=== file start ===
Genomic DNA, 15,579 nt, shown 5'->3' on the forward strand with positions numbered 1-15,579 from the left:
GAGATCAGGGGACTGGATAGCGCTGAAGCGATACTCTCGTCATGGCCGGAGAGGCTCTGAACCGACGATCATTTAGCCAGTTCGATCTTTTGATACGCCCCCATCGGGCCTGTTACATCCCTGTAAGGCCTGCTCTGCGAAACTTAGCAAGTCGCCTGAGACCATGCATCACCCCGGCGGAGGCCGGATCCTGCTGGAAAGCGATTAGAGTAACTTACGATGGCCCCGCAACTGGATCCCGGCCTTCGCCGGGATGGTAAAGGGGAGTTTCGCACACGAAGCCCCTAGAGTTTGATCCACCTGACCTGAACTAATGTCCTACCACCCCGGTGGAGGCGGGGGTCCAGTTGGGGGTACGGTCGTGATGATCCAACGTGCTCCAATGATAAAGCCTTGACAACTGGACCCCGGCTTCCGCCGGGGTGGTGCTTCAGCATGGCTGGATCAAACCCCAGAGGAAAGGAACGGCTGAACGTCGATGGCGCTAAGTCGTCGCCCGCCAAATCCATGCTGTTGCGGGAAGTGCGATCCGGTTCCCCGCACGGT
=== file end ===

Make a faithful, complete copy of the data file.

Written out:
Genomic DNA, 15,579 nt, shown 5'->3' on the forward strand with positions numbered 1-15,579 from the left:
GAGATCAGGGGACTGGATAGCGCTGAAGCGATACTCTCGTCATGGCCGGAGAGGCTCTGAACCGACGATCATTTAGCCAGTTCGATCTTTTGATACGCCCCCATCGGGCCTGTTACATCCCTGTAAGGCCTGCTCTGCGAAACTTAGCAAGTCGCCTGAGACCATGCATCACCCCGGCGGAGGCCGGATCCTGCTGGAAAGCGATTAGAGTAACTTACGATGGCCCCGCAACTGGATCCCGGCCTTCGCCGGGATGGTAAAGGGGAGTTTCGCACACGAAGCCCCTAGAGTTTGATCCACCTGACCTGAACTAATGTCCTACCACCCCGGTGGAGGCGGGGGTCCAGTTGGGGGTACGGTCGTGATGATCCAACGTGCTCCAATGATAAAGCCTTGACAACTGGACCCCGGCTTCCGCCGGGGTGGTGCTTCAGCATGGCTGGATCAAACCCCAGAGGAAAGGAACGGCTGAACGTCGATGGCGCTAAGTCGTCGCCCGCCAAATCCATGCTGTTGCGGGAAGTGCGATCCGGTTCCCCGCACGGT